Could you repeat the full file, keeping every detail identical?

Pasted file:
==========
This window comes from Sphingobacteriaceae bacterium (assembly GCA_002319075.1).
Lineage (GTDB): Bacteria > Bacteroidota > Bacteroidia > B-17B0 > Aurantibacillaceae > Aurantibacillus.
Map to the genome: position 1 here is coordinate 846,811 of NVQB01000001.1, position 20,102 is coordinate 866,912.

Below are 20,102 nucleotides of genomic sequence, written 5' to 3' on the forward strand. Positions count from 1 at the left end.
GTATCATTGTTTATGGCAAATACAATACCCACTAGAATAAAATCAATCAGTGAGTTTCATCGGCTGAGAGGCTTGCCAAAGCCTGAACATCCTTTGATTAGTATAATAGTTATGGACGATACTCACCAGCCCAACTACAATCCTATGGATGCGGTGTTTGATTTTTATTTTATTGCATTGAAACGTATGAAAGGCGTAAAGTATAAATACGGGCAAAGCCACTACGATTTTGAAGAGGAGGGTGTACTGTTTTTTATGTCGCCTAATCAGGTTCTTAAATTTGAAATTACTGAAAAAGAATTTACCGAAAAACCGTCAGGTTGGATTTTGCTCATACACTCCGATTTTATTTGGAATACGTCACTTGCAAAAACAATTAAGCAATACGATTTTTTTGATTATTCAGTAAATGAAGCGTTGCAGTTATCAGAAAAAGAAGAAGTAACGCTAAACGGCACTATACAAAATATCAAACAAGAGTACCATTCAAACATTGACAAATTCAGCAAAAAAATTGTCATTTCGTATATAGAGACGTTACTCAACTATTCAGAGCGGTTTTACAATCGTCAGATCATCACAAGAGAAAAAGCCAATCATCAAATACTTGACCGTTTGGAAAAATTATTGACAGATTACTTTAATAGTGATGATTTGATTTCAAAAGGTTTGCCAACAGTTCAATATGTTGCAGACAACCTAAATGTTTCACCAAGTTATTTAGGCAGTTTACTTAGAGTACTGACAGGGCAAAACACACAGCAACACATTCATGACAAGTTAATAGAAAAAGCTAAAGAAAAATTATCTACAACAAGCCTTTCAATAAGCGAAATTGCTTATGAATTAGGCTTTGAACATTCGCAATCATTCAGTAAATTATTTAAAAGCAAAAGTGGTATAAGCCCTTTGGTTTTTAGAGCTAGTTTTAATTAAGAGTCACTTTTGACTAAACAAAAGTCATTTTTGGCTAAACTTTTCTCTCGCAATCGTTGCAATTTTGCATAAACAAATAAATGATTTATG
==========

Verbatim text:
This window comes from Sphingobacteriaceae bacterium (assembly GCA_002319075.1).
Lineage (GTDB): Bacteria > Bacteroidota > Bacteroidia > B-17B0 > Aurantibacillaceae > Aurantibacillus.
Map to the genome: position 1 here is coordinate 846,811 of NVQB01000001.1, position 20,102 is coordinate 866,912.

Below are 20,102 nucleotides of genomic sequence, written 5' to 3' on the forward strand. Positions count from 1 at the left end.
GTATCATTGTTTATGGCAAATACAATACCCACTAGAATAAAATCAATCAGTGAGTTTCATCGGCTGAGAGGCTTGCCAAAGCCTGAACATCCTTTGATTAGTATAATAGTTATGGACGATACTCACCAGCCCAACTACAATCCTATGGATGCGGTGTTTGATTTTTATTTTATTGCATTGAAACGTATGAAAGGCGTAAAGTATAAATACGGGCAAAGCCACTACGATTTTGAAGAGGAGGGTGTACTGTTTTTTATGTCGCCTAATCAGGTTCTTAAATTTGAAATTACTGAAAAAGAATTTACCGAAAAACCGTCAGGTTGGATTTTGCTCATACACTCCGATTTTATTTGGAATACGTCACTTGCAAAAACAATTAAGCAATACGATTTTTTTGATTATTCAGTAAATGAAGCGTTGCAGTTATCAGAAAAAGAAGAAGTAACGCTAAACGGCACTATACAAAATATCAAACAAGAGTACCATTCAAACATTGACAAATTCAGCAAAAAAATTGTCATTTCGTATATAGAGACGTTACTCAACTATTCAGAGCGGTTTTACAATCGTCAGATCATCACAAGAGAAAAAGCCAATCATCAAATACTTGACCGTTTGGAAAAATTATTGACAGATTACTTTAATAGTGATGATTTGATTTCAAAAGGTTTGCCAACAGTTCAATATGTTGCAGACAACCTAAATGTTTCACCAAGTTATTTAGGCAGTTTACTTAGAGTACTGACAGGGCAAAACACACAGCAACACATTCATGACAAGTTAATAGAAAAAGCTAAAGAAAAATTATCTACAACAAGCCTTTCAATAAGCGAAATTGCTTATGAATTAGGCTTTGAACATTCGCAATCATTCAGTAAATTATTTAAAAGCAAAAGTGGTATAAGCCCTTTGGTTTTTAGAGCTAGTTTTAATTAAGAGTCACTTTTGACTAAACAAAAGTCATTTTTGGCTAAACTTTTCTCTCGCAATCGTTGCAATTTTGCATAAACAAATAAATGATTTATG